What causes a person to become radicalized?
This was the subject of a fascinating talk delivered by Tamar Mitts, an assistant professor of international and public affairs at Columbia University, at a “data science day” hosted by the school on Wednesday. Mitts studied the efficacy of Twitter-disseminated propaganda supporting the self-identified Islamic State, or ISIS, in 2015 and 2016. To avoid the “obvious ethical issues” which attend to subjecting human analysts to ISIS propaganda, Mitts said she used machine learning algorithms to identify and sort messages and videos into various categories, such as whether they contained violence. Then she parsed her dataset to uncover trends.
Mitts’ results were a revelation. Even though people tend to associate ISIS propaganda with heinous acts of brutality—beheadings, murder, and the like—Mitts found that such violence was, more often than not, counterproductive to the group’s aims. “The most interesting and unexpected result was that when these messages were being coupled with extreme, violent imagery, these videos became ineffective,” Mitts said. In other words, the savagery for which ISIS became famous did not appeal to the majority of its followers; positive messaging found greater success.
There’s a caveat though: Anyone who was already extremely supportive of ISIS became even more fanatical after encountering a piece of propaganda featuring violence. So, while violent acts turned off newcomers and casual sympathizers, they nudged ideologues further down the path of radicalization. Extremism begets polarity.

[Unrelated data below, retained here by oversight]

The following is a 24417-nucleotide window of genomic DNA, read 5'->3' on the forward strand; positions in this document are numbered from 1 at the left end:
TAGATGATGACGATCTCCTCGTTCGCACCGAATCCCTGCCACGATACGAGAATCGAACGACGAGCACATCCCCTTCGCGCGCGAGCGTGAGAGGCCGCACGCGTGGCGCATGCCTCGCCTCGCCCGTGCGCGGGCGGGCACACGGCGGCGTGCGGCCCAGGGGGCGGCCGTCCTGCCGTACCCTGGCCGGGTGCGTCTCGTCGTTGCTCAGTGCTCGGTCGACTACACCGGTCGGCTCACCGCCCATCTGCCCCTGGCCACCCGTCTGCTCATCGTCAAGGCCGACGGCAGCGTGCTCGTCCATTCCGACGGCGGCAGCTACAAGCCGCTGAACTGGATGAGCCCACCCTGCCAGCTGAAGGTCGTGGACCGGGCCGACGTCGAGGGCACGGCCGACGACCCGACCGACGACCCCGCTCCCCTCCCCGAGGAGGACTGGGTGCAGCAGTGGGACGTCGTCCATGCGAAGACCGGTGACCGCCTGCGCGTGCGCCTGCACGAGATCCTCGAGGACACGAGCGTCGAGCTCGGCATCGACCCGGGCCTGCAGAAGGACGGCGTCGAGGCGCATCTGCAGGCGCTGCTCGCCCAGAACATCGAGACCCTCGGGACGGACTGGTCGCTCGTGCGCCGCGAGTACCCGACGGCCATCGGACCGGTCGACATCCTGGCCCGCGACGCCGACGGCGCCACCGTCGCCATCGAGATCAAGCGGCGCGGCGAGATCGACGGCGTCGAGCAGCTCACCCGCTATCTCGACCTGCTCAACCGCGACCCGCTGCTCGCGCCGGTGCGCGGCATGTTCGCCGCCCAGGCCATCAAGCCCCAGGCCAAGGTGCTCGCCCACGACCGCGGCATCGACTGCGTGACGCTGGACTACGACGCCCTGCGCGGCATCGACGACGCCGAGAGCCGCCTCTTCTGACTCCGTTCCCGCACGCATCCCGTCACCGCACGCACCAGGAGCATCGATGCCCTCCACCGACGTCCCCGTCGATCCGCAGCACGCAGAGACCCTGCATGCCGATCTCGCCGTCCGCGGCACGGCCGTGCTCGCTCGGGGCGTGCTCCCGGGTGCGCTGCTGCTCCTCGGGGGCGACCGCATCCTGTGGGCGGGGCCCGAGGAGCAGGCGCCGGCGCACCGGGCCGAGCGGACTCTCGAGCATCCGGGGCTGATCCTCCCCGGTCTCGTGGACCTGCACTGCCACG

In the wake of the Christchurch massacre, Mitts’ research gains even more relevance. Tech giants are continuing to fail to curb a scourge of violence and hate speech proliferating on their sites. World governments are, meanwhile, passing ham-fisted policies to stem the spread of such bile.
Perhaps Mitts’ discoveries could help society to avoid repeating history’s darkest moments. My appreciation for her work grew after I finished reading In the Garden of Beasts, a gripping journalistic endeavor by Erik Larson, which details the rise of Nazi Germany through the eyes of an American ambassador and his family living in Berlin. Afterward, I watched a YouTube video—an innocuous one—recommended by the author: Symphony of a Great City, a 1927 film that documented the daily life of ordinary Berliners at that time. It amazes me to think how, within a few years, these souls would come under the sway of Hitler’s bloodthirsty regime.
While the Internet makes zealotry easier than ever to incite, today’s tools also make it easier to study.